Risk Management

Qwest CFO Settles Fraud Charges

Robin Szeliga, who testified against CEO Nacchio at his trial, will pay $577,000 in SEC consent agreement.
Stephen TaubJune 4, 2007

Former Qwest Communications International CFO Robin R. Szeliga will pay $577,000 as part of a Securities and Exchange Commission settlement stemming from her role in the alleged accounting fraud at the telecommunications company.

She consented to a judgment entered by a federal district court in Denver on May 30, without admitting or denying the Commission’s allegations.

Under the deal, Szeliga must make $226,135 of disgorgement payments while paying $100,917 of prejudgment interest and a $250,000 civil penalty. The judgment also prohibits her from acting as an officer or director of a public company, and includes a suspension from appearing or practicing before the SEC as an accountant.

From at least April 1, 1999, through March 31, 2002, Szeliga, who at the time was Qwest’s senior vice president of financial planning and analysis, and then chief financial officer, engaged with others at the company in a “massive financial fraud” that hid from the investing public the true source of the company’s revenue and earnings growth, according to the complaint.

It alleged that to meet aggressive targets for revenue and earnings growth, Qwest “fraudulently and repeatedly” relied on immediate revenue recognition from one-time sales of assets, while falsely telling investors that the revenue was recurring. Szeliga and others “fraudulently and materially misrepresented” Qwest’s performance and growth, failed properly to account for the one-time sales transactions in Qwest’s financial statements, and caused the company to report falsely about $3 billion in revenue, it was alleged.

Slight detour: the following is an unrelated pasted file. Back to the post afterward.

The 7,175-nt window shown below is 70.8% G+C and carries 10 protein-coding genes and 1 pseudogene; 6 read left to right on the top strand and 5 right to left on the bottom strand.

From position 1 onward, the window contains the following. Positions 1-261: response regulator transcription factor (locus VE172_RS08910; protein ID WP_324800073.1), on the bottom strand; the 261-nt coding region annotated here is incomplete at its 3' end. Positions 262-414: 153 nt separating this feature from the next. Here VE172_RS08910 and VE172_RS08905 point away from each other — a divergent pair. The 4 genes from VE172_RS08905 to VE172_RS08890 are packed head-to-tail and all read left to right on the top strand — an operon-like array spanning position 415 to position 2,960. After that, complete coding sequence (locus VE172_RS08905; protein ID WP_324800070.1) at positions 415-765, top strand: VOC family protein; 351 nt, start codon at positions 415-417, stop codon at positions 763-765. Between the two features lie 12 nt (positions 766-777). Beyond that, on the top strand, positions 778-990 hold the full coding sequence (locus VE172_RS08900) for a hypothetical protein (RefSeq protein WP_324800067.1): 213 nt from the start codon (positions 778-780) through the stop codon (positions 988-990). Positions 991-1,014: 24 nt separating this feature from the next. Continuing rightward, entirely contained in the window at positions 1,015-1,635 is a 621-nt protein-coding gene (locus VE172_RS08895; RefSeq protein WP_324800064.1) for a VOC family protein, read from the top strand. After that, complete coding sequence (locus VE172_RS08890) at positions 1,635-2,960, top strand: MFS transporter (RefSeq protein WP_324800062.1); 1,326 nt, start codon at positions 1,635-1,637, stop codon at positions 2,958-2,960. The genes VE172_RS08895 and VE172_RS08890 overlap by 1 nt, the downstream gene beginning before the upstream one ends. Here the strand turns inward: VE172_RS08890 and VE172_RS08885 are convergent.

The complaint also said that Szeliga and others failed to make required accounting disclosures about the one-time transactions, and added that she and others, to meet revenue targets, caused the manipulation of revenue associated with Qwest Dex, formerly a wholly-owned Qwest subsidiary. In addition, the complaint charged that Szeliga fraudulently lowered liabilities related to employee vacations, artificially boosting earnings to meet revenue and growth targets.

The complaint also accused Szeliga of illegal insider selling, claiming she unloaded Qwest stock knowing that the company had issued materially false information.

In April, former Qwest CEO Joseph Nacchio was found guilty in a federal-court trial of 19 counts of illegal insider trading, for selling $52 million worth of Qwest shares in Apriil and May 2001 after receiving private warnings that the company would miss revenue targets. During the trial, Szeliga told jurors that her former boss had routinely downplayed concerns from other Qwest executives that the company’s financial projections were too optimistic.

Nacchio, who was acquitted on 23 other counts related to earlier trades, faces 10 years in prison and a $1 million fine on each count when he is sentenced July 27.

Szeliga served as Qwest’s CFO and executive vice president of finance from March 2001 to July 2002, and before that, starting in 1998, held various accounting positions at Qwest, including senior vice president of financial planning and analysis and reporting.

According to the original complaint, Szeliga while CFO signed all Qwest’s materially false quarterly reports filed with the SEC, and its materially false annual reports for 2000 and 2001. She also allegedly signed false management representation letters to Qwest’s outside auditors, drafted and reviewed all earnings releases, and, as CFO, addressed analysts during calls.